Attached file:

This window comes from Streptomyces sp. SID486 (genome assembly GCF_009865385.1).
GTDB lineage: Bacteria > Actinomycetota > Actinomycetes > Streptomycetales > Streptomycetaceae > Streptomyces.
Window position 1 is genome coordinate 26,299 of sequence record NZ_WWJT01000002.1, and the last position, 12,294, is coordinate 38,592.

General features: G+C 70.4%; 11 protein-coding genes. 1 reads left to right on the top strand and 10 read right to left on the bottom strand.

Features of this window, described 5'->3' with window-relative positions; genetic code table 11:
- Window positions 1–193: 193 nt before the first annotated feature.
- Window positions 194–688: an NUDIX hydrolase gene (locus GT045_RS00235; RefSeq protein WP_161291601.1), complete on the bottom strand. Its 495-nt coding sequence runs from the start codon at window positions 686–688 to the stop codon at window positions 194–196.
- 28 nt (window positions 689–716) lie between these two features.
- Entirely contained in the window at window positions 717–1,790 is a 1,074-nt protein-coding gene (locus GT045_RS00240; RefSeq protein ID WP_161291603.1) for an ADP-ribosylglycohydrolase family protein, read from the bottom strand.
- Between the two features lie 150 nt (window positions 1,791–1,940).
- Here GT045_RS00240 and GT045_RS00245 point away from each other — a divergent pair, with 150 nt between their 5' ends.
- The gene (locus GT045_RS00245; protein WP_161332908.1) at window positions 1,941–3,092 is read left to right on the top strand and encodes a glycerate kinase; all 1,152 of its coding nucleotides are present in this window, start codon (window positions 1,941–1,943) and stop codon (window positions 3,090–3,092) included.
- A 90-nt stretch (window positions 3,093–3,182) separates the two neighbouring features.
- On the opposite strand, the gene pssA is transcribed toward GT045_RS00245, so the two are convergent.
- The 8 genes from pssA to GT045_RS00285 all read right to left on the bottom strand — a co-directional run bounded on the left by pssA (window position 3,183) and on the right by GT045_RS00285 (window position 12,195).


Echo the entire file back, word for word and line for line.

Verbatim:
This window comes from Streptomyces sp. SID486 (genome assembly GCF_009865385.1).
GTDB lineage: Bacteria > Actinomycetota > Actinomycetes > Streptomycetales > Streptomycetaceae > Streptomyces.
Window position 1 is genome coordinate 26,299 of sequence record NZ_WWJT01000002.1, and the last position, 12,294, is coordinate 38,592.

General features: G+C 70.4%; 11 protein-coding genes. 1 reads left to right on the top strand and 10 read right to left on the bottom strand.

Features of this window, described 5'->3' with window-relative positions; genetic code table 11:
- Window positions 1–193: 193 nt before the first annotated feature.
- Window positions 194–688: an NUDIX hydrolase gene (locus GT045_RS00235; RefSeq protein WP_161291601.1), complete on the bottom strand. Its 495-nt coding sequence runs from the start codon at window positions 686–688 to the stop codon at window positions 194–196.
- 28 nt (window positions 689–716) lie between these two features.
- Entirely contained in the window at window positions 717–1,790 is a 1,074-nt protein-coding gene (locus GT045_RS00240; RefSeq protein ID WP_161291603.1) for an ADP-ribosylglycohydrolase family protein, read from the bottom strand.
- Between the two features lie 150 nt (window positions 1,791–1,940).
- Here GT045_RS00240 and GT045_RS00245 point away from each other — a divergent pair, with 150 nt between their 5' ends.
- The gene (locus GT045_RS00245; protein WP_161332908.1) at window positions 1,941–3,092 is read left to right on the top strand and encodes a glycerate kinase; all 1,152 of its coding nucleotides are present in this window, start codon (window positions 1,941–1,943) and stop codon (window positions 3,090–3,092) included.
- A 90-nt stretch (window positions 3,093–3,182) separates the two neighbouring features.
- On the opposite strand, the gene pssA is transcribed toward GT045_RS00245, so the two are convergent.
- The 8 genes from pssA to GT045_RS00285 all read right to left on the bottom strand — a co-directional run bounded on the left by pssA (window position 3,183) and on the right by GT045_RS00285 (window position 12,195).